We have been trained in this country to equate the term public with being owned and operated by the state. The Green Bay Packers are not, in this sense, public. They are an independent, nonprofit corporation consisting of 111,968 shareholders holding 4.75 million shares. These shares have a set price of $200, pay no dividend, and cannot be resold except back to the club at a fraction of the price. No one is allowed to hold more than 200,000 shares, which have been offered for sale four times in the Packers’ ninety-one-year history, most recently to raise money for a renovation to Lambeau Field. Writing for Bloomberg News, Eben Novy-Williams reported that for “Banker Nicholas Bertha,” his share of the team is “By far my favorite security. . . . The team will never move, because it’s owned by the guy who runs the barber shop in Green Bay, the guy who runs the bar in Milwaukee, and me and my family.”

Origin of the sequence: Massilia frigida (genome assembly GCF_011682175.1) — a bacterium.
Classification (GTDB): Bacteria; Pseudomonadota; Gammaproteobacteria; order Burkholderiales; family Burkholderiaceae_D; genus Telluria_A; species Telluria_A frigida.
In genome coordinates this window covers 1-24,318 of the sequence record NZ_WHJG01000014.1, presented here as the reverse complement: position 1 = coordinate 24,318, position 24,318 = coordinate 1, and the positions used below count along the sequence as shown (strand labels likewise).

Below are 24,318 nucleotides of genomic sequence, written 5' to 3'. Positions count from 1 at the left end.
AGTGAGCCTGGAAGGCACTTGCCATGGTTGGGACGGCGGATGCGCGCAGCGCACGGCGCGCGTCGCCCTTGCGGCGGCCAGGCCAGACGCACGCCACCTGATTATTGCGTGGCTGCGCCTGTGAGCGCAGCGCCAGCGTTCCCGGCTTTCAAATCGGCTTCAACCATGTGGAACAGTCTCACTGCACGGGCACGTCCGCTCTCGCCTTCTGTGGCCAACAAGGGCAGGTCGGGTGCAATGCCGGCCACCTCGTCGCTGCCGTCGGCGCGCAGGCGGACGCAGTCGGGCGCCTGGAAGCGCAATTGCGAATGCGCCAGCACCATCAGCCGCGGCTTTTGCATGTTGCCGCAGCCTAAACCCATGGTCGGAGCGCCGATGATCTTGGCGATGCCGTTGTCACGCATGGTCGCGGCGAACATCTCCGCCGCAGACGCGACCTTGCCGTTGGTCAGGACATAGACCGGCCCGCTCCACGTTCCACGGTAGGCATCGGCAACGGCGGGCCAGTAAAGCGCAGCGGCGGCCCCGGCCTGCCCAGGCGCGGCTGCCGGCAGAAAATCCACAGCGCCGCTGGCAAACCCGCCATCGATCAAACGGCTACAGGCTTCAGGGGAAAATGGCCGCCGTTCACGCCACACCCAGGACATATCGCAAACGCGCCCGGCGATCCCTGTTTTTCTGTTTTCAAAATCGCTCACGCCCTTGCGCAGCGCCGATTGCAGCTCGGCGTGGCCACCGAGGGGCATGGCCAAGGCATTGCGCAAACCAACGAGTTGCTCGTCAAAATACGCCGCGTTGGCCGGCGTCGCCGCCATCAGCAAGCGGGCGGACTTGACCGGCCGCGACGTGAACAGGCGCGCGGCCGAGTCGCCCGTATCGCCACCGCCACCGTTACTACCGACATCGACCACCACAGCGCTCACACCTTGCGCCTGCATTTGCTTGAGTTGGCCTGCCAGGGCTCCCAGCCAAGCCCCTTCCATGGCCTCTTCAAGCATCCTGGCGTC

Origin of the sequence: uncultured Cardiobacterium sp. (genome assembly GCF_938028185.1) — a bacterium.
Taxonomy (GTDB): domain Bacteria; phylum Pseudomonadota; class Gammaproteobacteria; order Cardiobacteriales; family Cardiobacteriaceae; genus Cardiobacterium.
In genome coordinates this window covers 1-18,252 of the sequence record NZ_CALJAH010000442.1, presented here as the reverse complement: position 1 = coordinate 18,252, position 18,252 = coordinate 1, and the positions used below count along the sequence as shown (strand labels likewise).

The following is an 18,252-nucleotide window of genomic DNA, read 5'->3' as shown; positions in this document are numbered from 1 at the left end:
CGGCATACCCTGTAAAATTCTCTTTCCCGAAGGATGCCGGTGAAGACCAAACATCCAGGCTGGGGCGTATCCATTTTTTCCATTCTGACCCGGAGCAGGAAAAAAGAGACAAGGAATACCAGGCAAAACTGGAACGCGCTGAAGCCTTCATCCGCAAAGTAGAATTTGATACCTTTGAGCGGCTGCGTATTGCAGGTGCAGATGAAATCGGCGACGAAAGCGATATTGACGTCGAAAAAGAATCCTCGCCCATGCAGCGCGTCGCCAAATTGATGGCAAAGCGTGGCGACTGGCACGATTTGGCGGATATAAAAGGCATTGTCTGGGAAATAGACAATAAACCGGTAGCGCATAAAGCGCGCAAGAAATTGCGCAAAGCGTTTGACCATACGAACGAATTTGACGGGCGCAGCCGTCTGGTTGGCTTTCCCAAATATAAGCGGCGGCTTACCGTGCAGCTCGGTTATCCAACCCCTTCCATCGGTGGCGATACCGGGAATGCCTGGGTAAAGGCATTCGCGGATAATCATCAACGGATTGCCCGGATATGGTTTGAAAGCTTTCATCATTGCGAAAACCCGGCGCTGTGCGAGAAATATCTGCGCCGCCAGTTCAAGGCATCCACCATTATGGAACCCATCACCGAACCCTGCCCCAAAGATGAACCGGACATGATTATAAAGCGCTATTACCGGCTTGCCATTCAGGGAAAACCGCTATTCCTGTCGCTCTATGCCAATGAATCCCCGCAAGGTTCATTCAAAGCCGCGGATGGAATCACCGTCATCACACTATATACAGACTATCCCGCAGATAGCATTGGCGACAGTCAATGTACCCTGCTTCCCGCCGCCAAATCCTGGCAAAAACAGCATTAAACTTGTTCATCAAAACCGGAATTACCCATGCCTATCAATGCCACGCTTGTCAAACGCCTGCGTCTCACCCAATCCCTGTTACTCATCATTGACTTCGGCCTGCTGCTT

It is this kind of public—a universally available and voluntary association—that the league outlawed in 1961, when it stipulated that “No corporation, association, partnership or other entity not operated for profit nor any charitable organization or entity not presently a member of the league shall be eligible for membership.” The new rules demanded that each team be owned by at least one person with a minimum controlling interest of 30 percent. As the value of each team has risen, so has the height of this barrier to entry, which has recently become so high as to trigger a kind of succession crisis in Pittsburgh. There the problem was that no individual Rooney child had enough millions to buy out any of the others in order to create the necessary 30 percent share. Acting quickly to preserve one of its prized aristocracies, the league declared some owners more equal than others, allowing the combined 32 percent stake of the two Rooney boys to count as that of one individual.